Aquinas on sin

This is an outline of the latter half of ST I-II on Sin.  It should also be a warning to the Reformed Thomists that want to accept Thomism uncritically.  Thomas’s views on sin demand Purgatory.  Good luck.

Part 1 of the Second Part, questions 79ff
God is not the cause of sin.

    1. Sin is a tending to disorder.
    2. Yet God brings all things to order.
  1. God’s will is the cause of the act of sin.
  2. God is not the cause of hardening, but the cause of actively witholding grace.


Question 80: Of the cause of sin as regards the Devil.

  1. The devil can move us internally to sin only in the sense of cooperating with the sensitive appetite.


Question 81: Of the cause of the sin on the part of man

  1. Article 1 affirms original sin. All men born of Adam are “one man” as a common nature.
  2. Granted that good is more self-diffusive than evil, and granted that our nearer ancestors merits aren’t transmitted to us, neither is the guilt for their other sins.


Original sin is transmitted through the semen, which is how Jesus wasn’t born with original sin.


Question 84: on one sin being a cause of another

  1. capital vices are those which give rise to others.
    1. man’s good is threefold
      1. certain good of the soul
      2. good of the body
      3. external good, to which covetousness is referred.


Question 85: Of the effects of sin

  1. Death is not natural to man
    1. What is natural cannot be called a punishment.
    2. Matter is proportionate to form, and everything to its End.  Man’s end is happiness in God.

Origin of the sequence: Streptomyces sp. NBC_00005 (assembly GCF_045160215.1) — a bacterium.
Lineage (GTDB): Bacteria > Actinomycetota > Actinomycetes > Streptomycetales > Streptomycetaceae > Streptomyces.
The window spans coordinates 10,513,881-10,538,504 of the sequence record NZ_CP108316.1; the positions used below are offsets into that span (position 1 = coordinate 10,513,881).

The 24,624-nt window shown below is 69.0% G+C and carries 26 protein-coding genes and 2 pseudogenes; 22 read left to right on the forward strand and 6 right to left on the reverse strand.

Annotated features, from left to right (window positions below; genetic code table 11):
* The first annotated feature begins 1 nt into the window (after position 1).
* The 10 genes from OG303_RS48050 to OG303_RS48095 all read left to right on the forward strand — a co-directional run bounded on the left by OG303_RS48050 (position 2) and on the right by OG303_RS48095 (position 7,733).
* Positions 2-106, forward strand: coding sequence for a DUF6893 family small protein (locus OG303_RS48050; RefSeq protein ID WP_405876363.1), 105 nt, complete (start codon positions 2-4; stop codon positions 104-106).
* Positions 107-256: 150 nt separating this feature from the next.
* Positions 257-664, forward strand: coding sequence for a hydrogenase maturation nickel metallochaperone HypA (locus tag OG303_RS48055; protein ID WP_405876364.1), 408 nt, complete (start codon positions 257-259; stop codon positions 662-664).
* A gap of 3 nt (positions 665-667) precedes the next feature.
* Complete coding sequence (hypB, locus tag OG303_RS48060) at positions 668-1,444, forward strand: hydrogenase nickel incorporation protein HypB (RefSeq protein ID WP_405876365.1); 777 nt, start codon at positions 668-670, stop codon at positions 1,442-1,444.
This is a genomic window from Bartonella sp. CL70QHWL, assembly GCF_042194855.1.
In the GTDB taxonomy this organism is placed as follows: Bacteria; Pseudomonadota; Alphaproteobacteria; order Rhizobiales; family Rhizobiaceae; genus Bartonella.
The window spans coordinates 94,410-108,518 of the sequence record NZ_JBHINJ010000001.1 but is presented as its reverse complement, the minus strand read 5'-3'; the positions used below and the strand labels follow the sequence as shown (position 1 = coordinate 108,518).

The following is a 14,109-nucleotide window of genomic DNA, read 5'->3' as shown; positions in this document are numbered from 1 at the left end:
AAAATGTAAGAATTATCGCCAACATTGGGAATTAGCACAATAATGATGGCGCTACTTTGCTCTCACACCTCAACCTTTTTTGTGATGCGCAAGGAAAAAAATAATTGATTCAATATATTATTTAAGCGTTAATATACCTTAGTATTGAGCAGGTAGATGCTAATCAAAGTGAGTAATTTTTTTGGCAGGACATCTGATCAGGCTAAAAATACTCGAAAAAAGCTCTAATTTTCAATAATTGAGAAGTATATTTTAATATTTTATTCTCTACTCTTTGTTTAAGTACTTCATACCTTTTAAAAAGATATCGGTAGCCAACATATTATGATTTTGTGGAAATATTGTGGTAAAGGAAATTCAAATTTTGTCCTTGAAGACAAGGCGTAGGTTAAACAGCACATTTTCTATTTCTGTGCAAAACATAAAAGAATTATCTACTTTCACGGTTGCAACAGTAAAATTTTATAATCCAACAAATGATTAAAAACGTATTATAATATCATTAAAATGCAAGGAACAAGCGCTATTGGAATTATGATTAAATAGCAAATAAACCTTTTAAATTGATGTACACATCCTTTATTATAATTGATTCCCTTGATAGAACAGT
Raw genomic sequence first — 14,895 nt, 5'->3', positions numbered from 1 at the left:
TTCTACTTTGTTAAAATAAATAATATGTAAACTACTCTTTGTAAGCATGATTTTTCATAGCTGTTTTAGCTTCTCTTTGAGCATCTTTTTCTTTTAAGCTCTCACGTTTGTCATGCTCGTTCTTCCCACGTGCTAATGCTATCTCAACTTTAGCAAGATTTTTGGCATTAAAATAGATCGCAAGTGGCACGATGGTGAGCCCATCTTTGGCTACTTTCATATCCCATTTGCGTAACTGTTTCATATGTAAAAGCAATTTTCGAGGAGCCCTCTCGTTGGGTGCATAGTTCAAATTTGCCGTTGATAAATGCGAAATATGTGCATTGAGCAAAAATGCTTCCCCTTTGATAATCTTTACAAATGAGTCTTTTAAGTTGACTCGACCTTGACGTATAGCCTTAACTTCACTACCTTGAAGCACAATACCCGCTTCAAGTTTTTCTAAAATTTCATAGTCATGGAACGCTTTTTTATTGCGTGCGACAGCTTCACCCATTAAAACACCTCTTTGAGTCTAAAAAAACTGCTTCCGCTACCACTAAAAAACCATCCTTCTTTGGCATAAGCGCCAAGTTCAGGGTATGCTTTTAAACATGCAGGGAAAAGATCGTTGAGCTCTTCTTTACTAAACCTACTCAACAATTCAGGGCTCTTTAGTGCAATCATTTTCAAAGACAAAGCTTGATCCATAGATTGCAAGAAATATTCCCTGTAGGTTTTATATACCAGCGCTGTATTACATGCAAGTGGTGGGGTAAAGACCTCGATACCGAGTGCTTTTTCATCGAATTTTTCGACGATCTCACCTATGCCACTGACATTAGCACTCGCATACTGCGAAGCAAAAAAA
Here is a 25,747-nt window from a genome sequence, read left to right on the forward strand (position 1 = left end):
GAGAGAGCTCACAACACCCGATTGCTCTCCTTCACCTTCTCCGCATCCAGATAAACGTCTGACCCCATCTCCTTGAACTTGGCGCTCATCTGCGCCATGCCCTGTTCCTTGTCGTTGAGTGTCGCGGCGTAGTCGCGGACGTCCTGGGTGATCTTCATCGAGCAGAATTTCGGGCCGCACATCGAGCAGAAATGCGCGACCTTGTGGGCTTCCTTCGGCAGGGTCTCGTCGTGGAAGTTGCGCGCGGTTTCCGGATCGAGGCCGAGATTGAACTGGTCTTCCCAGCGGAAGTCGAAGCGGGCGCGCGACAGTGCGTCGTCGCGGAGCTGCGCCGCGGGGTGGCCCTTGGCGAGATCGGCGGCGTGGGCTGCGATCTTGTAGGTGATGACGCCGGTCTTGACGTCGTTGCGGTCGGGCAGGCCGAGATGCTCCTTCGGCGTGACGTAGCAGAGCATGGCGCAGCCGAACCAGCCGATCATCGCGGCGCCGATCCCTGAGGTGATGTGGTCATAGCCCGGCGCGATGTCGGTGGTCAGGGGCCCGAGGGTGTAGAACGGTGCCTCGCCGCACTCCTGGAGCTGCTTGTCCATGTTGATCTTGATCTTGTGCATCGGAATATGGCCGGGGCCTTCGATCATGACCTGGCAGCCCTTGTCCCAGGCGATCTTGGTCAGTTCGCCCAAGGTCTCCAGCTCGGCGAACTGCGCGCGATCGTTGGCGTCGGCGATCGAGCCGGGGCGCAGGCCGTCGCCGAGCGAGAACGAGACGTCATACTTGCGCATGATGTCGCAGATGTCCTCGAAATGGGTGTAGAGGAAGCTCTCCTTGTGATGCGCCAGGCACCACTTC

Question 86: On the stain of sin

  1. the stain is a privation in the soul, not a tainting of it.


Question 87: On the debt of punishment

  1. Since sin is temporal, how can it merit an eternal punishment?
    1. (art. 3) Sin incurs a debt by disturbing an order.
    2. Sin is punished in respect to the severity of the fault.  Sin is not punished with respect to the duration.
  2. Once we are punished from the sin, how come we still owe a debt?
    1. We still have the stain of sin on our soul.  This can’t be gotten rid of until we are united to God, which can only happen by accepting his judgment.
    2. Punishment heals the other powers of the soul.
  3. The sins of the fathers can be punished in the children, since the children are more likely to commit those sins, having grown up in that environment.


Question 88: Of venial and mortal sin

  1. A sin can be called mortal if it impairs the end of the spiritual life.
  2. The soul needs to be ordered in order to get to that end, and mortal sin throws the train off of the track, if you will.


About J. B. Aitken

Interests include patristics, the role of the soul in the human person, analytic theology, Reformed Scholasticism, Medievalism, Substance Metaphysics
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